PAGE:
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Anice Owner, Britt Hopkins, on CBC's The Goods

Last month, Anice Jewellery owner Britt Hopkins was interviewed for, and featured on, CBC's The Goods. The new daytime television talk show, hosted by Stephen Sabados, features segments on culture, fashion, design, home decor, relationships/sexuality, and food. 

Describe your current job/role.
Owner and head Jeweller of Anice Inc. (operating as Anice Jewellery) 

Give us a little history on how you got there. (What were the steps? Did you take any risks?)
I was obsessed with jewellery from a young age and it was a hobby I just couldn't shake. I worked in a bead store in my teens, started learning different kinds of basic techniques and started selling in some local shops back in Edmonton, (where I am from). I then went to business school and majored in Entrepreneurship and Innovation. I moved to Toronto in 2008 to go to school for Goldsmithing and Jewellery Arts at George Brown College. 

While learning more advanced jewellery techniques and expanding on what I saw my own brand becoming, I sold in various shows and markets, and began honing into custom jewellery. 2 years after graduating the jewellery program, I had developed a customer base and was in need of a space to meet with them to design and consult on their custom pieces. In December 2011 I decided to make the leap to launch a shop of my own, and in June of 2012, the Anice jewel boutique opened in Kensington Market. 

It was a big risk for sure to dive into my own business. I knew my concept was good and I had a huge passion for what I do, but just like anything: it was hard to know what will happen, if people would like it, and also just how much it would really take. 

In the summer of 2015 I opened our second location, on Ossington. We grew really fast in the first 3 years and needed more space for our workshops, and office for back end work and an opportunity to focus on our higher end custom designs like engagement rings and wedding bands. 

It's so hard to sum up the emotion of the last 5 years of business and the risk that has come with it, but it has been the most thrilling, joyous and terrifying experience and I can't wait to see what more is to come. 

What ignited your interest in the industry you work in? 
The love of finding old treasures with a story, the incredible variety of jewellery styles from ancient times to now, and the fact that jewellery can really be whatever you, the individual, want it to be. The industry is such a huge one and the fact that there will always be something new to learn and discover, ignited the passion for me to be part of it. It's so exciting to know that just when I think I've seen or learned it all, theres a new (old) style that I discover, or a new design never been done before is being developed.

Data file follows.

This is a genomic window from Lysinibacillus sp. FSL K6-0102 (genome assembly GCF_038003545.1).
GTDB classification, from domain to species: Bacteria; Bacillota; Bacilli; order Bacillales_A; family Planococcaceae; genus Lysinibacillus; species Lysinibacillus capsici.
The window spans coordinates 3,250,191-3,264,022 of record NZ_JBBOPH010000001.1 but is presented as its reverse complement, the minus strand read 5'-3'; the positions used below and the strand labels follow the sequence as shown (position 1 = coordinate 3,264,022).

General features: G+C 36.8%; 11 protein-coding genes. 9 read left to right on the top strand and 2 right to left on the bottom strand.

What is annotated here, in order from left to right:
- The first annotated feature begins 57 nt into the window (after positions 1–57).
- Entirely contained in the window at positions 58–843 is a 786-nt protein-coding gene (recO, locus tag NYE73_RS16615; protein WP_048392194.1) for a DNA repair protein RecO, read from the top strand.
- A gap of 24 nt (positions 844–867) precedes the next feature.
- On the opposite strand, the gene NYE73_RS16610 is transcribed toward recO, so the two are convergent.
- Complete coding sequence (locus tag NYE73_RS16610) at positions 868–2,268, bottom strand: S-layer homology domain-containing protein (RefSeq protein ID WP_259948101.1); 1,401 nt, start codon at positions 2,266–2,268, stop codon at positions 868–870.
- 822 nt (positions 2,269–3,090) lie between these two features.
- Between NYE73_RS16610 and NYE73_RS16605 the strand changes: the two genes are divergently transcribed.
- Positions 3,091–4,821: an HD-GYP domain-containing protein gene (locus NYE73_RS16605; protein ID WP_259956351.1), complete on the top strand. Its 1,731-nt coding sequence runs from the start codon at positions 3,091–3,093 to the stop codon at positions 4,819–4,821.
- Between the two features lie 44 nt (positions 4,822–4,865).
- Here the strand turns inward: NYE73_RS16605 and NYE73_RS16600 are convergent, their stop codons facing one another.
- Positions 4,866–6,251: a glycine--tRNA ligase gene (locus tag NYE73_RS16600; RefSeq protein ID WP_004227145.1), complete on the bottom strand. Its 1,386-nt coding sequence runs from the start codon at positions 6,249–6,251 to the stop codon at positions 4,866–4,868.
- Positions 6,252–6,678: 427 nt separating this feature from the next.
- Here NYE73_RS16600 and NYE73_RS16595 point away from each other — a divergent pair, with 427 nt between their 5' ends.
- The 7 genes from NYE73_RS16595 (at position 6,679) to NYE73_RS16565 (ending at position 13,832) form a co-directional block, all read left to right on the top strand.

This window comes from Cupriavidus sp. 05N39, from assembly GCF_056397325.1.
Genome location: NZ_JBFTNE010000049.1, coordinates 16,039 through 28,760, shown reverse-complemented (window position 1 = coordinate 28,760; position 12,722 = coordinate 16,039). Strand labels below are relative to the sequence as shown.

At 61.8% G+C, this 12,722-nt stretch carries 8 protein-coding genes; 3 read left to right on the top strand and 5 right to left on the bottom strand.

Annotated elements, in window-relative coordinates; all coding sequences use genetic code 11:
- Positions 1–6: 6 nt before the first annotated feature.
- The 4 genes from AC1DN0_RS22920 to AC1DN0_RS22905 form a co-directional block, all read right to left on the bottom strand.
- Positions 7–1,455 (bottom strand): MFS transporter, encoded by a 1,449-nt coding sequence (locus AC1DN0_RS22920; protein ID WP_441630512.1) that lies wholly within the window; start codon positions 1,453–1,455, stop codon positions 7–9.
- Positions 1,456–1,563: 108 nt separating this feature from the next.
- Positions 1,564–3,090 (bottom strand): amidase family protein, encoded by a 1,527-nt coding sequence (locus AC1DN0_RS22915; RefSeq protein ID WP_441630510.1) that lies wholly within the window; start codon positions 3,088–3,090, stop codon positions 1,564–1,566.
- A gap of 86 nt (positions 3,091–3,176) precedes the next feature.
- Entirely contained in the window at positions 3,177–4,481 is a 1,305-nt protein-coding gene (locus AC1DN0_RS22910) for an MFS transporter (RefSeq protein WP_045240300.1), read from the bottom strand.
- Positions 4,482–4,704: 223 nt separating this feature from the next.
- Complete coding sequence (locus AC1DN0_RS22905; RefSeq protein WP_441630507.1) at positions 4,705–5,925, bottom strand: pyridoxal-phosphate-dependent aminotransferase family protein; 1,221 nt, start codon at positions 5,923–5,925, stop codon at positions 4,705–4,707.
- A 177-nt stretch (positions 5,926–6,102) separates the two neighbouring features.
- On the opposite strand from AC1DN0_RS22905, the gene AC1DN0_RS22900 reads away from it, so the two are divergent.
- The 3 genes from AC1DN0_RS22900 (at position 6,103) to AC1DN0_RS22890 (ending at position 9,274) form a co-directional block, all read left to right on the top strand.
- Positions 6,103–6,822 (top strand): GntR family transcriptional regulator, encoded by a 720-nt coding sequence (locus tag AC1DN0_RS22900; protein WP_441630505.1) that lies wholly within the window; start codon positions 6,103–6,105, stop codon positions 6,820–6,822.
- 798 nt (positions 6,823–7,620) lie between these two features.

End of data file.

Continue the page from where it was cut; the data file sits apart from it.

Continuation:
What is your advice to other women to achieving career success and working a job they love.
Be true to you. Go after what you want, what you feel you are the best at and what really motivates you. 

For me, owning my own business has been the greatest gift and greatest challenge I could have ever imagined in my life, so far. I feel it is very important to understand your window in which to make your mark, and then be willing to work as hard as it takes to get there. I also believe that if you love something and are willing to go above and beyond to see it through, success will follow that passion.  

Describe your general style at the office (professional, casual, conservative, etc?)

My general style at the workplace is a blend of bohemian, "girly" and professional. I love flowy dresses and tops, big cozy knits, fun patterns and anything that offers a great canvas to showcase a whole lot of jewellery! 

Do you have your own do and don'ts for office wear? 
In my line of work, the balance of blending comfort with professional is very important. My work can be very physical and messy at times in the making process, but on the consultation and sales side we are dealing with clients who may be spending a fair amount and need to see we are serious about our quality and represent the brand professionally.

Do's at the workplace for me include having your own style, rocking the pieces that make you feel confident and fabulous, while being sure not fall into comfy or lazy mode. I believe that if my customers can see I take pride in myself, they will get the impression that I do the same with my work. It is worth it to make the effort! Generally, sweat pants, yoga wear or messy hair do not give off the greatest impression nor convince anyone that you are the one for the job! 

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